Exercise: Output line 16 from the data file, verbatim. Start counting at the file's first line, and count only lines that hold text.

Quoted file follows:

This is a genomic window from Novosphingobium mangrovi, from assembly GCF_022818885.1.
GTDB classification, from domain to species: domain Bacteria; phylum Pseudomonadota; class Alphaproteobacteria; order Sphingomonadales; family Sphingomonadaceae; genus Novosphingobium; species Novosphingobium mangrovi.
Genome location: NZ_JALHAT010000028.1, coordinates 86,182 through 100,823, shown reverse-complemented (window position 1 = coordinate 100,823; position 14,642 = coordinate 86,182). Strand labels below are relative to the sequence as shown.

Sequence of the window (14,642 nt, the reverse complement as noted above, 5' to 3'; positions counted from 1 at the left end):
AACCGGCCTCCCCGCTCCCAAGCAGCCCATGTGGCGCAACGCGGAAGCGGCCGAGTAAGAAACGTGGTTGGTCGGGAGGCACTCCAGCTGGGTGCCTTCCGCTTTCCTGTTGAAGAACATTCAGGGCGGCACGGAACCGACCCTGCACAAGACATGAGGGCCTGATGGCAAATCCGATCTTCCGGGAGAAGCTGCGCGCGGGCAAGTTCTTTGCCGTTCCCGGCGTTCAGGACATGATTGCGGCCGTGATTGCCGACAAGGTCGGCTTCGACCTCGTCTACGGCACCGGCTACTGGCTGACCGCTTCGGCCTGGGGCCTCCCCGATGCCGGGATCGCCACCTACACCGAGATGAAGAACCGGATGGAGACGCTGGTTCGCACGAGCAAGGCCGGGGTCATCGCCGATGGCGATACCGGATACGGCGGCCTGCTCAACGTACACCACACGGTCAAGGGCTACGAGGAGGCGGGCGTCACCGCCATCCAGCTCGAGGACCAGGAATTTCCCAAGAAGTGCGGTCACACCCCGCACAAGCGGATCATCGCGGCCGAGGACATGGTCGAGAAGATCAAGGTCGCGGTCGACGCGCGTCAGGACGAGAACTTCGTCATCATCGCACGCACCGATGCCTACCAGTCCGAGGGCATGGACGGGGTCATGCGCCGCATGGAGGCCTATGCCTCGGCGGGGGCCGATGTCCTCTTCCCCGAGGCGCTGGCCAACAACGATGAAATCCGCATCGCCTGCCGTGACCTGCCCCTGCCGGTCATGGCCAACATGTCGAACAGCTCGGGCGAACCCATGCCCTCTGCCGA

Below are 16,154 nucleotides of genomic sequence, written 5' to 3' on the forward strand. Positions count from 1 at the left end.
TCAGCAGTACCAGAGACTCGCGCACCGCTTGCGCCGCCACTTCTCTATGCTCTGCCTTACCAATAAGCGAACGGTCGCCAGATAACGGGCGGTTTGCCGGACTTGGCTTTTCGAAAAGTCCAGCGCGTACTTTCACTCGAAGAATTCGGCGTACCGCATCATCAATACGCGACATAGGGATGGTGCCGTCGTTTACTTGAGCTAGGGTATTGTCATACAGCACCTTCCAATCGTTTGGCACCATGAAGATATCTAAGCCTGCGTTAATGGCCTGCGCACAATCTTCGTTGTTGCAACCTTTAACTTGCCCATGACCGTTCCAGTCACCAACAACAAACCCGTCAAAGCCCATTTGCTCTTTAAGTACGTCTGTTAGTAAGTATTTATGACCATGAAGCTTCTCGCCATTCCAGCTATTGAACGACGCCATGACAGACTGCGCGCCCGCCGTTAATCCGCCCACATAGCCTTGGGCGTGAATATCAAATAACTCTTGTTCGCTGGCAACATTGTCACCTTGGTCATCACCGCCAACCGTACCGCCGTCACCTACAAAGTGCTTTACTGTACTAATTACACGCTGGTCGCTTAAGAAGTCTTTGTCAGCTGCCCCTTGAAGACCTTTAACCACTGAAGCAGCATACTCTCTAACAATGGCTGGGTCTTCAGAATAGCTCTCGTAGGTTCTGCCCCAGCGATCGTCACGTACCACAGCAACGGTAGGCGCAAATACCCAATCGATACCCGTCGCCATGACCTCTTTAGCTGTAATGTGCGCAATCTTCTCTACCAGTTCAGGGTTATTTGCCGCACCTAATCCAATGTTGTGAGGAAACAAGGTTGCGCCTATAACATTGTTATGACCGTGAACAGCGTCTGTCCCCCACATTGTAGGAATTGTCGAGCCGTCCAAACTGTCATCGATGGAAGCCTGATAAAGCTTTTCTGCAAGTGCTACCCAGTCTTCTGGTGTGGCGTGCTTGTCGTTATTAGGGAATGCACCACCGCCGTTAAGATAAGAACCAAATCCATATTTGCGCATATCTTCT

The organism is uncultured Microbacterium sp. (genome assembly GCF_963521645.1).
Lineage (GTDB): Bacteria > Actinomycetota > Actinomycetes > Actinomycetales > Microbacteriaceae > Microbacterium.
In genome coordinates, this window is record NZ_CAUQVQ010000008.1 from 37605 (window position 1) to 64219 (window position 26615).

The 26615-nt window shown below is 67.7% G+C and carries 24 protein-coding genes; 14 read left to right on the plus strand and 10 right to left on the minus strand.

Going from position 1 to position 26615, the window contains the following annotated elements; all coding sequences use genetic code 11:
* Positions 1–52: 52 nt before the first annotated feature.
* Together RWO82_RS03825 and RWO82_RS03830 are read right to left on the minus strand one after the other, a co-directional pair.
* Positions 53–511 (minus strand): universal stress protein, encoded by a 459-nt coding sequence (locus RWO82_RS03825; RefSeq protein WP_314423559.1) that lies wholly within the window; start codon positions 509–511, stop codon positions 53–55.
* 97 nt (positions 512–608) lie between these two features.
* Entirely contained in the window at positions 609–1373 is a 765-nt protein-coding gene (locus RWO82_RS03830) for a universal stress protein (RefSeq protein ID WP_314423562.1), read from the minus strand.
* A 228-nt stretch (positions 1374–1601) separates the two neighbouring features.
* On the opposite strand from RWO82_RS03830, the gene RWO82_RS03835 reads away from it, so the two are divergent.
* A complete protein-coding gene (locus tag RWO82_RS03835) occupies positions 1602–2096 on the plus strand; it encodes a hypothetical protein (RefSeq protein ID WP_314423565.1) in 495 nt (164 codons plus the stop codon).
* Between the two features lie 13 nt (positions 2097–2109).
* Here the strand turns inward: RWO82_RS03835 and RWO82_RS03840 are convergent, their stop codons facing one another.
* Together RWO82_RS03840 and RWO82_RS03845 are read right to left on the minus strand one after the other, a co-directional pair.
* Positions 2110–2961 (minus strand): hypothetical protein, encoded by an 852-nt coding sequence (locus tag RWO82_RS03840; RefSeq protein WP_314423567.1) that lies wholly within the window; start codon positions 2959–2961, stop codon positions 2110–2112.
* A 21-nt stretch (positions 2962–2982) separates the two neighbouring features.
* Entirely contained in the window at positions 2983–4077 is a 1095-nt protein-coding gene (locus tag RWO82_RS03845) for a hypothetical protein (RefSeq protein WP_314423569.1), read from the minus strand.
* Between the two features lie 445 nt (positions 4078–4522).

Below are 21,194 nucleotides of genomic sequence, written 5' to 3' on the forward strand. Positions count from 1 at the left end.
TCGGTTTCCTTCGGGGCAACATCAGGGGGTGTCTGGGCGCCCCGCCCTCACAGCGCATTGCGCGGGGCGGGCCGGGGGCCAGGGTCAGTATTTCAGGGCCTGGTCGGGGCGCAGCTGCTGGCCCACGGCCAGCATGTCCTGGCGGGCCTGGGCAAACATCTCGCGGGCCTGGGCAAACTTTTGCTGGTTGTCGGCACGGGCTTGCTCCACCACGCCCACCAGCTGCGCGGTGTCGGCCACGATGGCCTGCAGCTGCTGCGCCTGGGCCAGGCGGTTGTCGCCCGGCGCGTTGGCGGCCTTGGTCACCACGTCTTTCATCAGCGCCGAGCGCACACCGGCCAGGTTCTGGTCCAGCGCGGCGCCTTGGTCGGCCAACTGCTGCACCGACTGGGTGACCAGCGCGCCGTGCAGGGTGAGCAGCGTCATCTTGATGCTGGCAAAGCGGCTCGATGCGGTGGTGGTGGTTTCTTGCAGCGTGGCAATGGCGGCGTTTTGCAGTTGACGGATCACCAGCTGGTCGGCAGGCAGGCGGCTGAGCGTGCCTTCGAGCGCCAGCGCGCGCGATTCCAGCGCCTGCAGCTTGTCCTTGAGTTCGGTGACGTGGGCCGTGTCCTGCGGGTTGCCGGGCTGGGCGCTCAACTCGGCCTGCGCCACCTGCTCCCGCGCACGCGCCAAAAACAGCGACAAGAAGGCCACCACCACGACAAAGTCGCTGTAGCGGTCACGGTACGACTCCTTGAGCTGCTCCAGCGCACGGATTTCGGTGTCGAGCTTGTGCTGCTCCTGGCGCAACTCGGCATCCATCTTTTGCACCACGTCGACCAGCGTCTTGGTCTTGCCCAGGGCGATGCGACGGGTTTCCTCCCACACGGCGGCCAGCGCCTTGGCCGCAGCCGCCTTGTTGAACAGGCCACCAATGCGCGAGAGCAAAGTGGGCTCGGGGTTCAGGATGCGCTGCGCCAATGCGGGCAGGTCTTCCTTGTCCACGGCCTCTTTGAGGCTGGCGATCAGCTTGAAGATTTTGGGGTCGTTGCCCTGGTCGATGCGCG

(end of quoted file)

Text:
* 97 nt (positions 512–608) lie between these two features.